This is very topical. This entry was in the Garvan Institute newsletter this month:
Taking a muscular approach towards diabetes and other diseases
Scientists at Garvan have identified a gene that regulates muscle size, a finding that could help unlock therapies for Type 2 diabetes and diseases such as muscular dystrophy, where muscles are weakened and damaged.
Dr Lowenna Holt (pictured right), A/Prof Greg Cooney and Prof Roger Daly were researching ways to improve the response of muscle to insulin, when they discovered that a particular strain of genetically modified mice - missing the Grb10 protein - had large muscles. This finding led them to further research and they have found that this protein regulates muscle development at the embryonic stage, even before birth.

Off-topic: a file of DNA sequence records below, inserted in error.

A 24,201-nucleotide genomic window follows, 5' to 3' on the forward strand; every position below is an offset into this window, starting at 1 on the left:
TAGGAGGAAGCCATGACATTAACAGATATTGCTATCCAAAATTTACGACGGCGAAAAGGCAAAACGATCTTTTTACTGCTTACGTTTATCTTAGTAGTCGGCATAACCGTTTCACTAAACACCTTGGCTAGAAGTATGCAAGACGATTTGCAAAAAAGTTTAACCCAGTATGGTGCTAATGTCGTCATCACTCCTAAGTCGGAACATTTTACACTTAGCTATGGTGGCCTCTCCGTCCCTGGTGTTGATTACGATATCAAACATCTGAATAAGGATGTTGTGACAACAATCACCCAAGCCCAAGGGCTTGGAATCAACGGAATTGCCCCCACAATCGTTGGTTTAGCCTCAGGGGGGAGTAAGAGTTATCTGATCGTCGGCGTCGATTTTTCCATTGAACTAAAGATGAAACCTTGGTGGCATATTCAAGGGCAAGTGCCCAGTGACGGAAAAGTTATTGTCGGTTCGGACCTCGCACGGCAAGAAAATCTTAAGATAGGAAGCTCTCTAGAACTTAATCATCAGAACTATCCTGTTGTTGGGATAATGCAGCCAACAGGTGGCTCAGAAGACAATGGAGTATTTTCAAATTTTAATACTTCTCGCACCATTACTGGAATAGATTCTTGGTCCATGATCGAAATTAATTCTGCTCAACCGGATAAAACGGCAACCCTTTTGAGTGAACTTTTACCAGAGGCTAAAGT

Apart from its implications in muscle regeneration during healing, the finding is important for diabetes research because muscles are the biggest users of glucose in the body. A drug able to reduce the Grb10 protein from expressing in the body would increase muscle mass, and so increase the capacity to move glucose from the blood stream into cells, a major goal for any diabetes therapy.